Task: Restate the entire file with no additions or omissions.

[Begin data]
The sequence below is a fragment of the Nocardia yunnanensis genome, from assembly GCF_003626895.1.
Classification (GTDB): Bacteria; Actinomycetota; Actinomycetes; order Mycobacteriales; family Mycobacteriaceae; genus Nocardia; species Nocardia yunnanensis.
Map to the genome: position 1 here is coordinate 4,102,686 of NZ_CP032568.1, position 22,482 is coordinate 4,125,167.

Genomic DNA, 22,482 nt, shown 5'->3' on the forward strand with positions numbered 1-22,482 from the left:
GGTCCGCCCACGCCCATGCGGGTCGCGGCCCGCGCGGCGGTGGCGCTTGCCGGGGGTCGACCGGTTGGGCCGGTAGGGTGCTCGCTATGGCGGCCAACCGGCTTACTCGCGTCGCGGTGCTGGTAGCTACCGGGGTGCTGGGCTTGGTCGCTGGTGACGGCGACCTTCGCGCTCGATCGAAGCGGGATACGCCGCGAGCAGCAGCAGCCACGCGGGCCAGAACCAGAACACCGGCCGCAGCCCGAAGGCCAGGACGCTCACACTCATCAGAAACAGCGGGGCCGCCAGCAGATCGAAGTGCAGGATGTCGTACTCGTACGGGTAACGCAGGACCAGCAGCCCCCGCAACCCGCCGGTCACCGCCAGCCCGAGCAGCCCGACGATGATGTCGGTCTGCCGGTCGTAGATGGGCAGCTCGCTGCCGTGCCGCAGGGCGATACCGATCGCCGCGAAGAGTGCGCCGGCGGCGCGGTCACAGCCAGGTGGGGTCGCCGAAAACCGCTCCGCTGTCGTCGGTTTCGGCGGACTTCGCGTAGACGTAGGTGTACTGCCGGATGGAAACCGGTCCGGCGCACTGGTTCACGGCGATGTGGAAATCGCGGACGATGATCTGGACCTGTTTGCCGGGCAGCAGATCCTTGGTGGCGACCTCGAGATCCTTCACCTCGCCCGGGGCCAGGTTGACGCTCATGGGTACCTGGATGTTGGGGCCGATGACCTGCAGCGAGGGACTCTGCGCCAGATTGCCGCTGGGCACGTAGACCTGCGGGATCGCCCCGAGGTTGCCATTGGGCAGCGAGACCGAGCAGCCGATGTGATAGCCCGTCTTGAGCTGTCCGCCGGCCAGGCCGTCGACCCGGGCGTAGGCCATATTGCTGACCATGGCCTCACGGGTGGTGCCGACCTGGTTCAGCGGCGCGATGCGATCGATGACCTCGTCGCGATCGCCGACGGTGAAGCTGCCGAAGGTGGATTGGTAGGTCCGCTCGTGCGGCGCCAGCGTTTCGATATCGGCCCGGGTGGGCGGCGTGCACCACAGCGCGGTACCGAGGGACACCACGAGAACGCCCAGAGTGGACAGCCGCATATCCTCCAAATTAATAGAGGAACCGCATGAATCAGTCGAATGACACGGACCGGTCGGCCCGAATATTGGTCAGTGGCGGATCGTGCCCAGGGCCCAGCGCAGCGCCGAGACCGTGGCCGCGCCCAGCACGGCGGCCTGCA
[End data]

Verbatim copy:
The sequence below is a fragment of the Nocardia yunnanensis genome, from assembly GCF_003626895.1.
Classification (GTDB): Bacteria; Actinomycetota; Actinomycetes; order Mycobacteriales; family Mycobacteriaceae; genus Nocardia; species Nocardia yunnanensis.
Map to the genome: position 1 here is coordinate 4,102,686 of NZ_CP032568.1, position 22,482 is coordinate 4,125,167.

Genomic DNA, 22,482 nt, shown 5'->3' on the forward strand with positions numbered 1-22,482 from the left:
GGTCCGCCCACGCCCATGCGGGTCGCGGCCCGCGCGGCGGTGGCGCTTGCCGGGGGTCGACCGGTTGGGCCGGTAGGGTGCTCGCTATGGCGGCCAACCGGCTTACTCGCGTCGCGGTGCTGGTAGCTACCGGGGTGCTGGGCTTGGTCGCTGGTGACGGCGACCTTCGCGCTCGATCGAAGCGGGATACGCCGCGAGCAGCAGCAGCCACGCGGGCCAGAACCAGAACACCGGCCGCAGCCCGAAGGCCAGGACGCTCACACTCATCAGAAACAGCGGGGCCGCCAGCAGATCGAAGTGCAGGATGTCGTACTCGTACGGGTAACGCAGGACCAGCAGCCCCCGCAACCCGCCGGTCACCGCCAGCCCGAGCAGCCCGACGATGATGTCGGTCTGCCGGTCGTAGATGGGCAGCTCGCTGCCGTGCCGCAGGGCGATACCGATCGCCGCGAAGAGTGCGCCGGCGGCGCGGTCACAGCCAGGTGGGGTCGCCGAAAACCGCTCCGCTGTCGTCGGTTTCGGCGGACTTCGCGTAGACGTAGGTGTACTGCCGGATGGAAACCGGTCCGGCGCACTGGTTCACGGCGATGTGGAAATCGCGGACGATGATCTGGACCTGTTTGCCGGGCAGCAGATCCTTGGTGGCGACCTCGAGATCCTTCACCTCGCCCGGGGCCAGGTTGACGCTCATGGGTACCTGGATGTTGGGGCCGATGACCTGCAGCGAGGGACTCTGCGCCAGATTGCCGCTGGGCACGTAGACCTGCGGGATCGCCCCGAGGTTGCCATTGGGCAGCGAGACCGAGCAGCCGATGTGATAGCCCGTCTTGAGCTGTCCGCCGGCCAGGCCGTCGACCCGGGCGTAGGCCATATTGCTGACCATGGCCTCACGGGTGGTGCCGACCTGGTTCAGCGGCGCGATGCGATCGATGACCTCGTCGCGATCGCCGACGGTGAAGCTGCCGAAGGTGGATTGGTAGGTCCGCTCGTGCGGCGCCAGCGTTTCGATATCGGCCCGGGTGGGCGGCGTGCACCACAGCGCGGTACCGAGGGACACCACGAGAACGCCCAGAGTGGACAGCCGCATATCCTCCAAATTAATAGAGGAACCGCATGAATCAGTCGAATGACACGGACCGGTCGGCCCGAATATTGGTCAGTGGCGGATCGTGCCCAGGGCCCAGCGCAGCGCCGAGACCGTGGCCGCGCCCAGCACGGCGGCCTGCA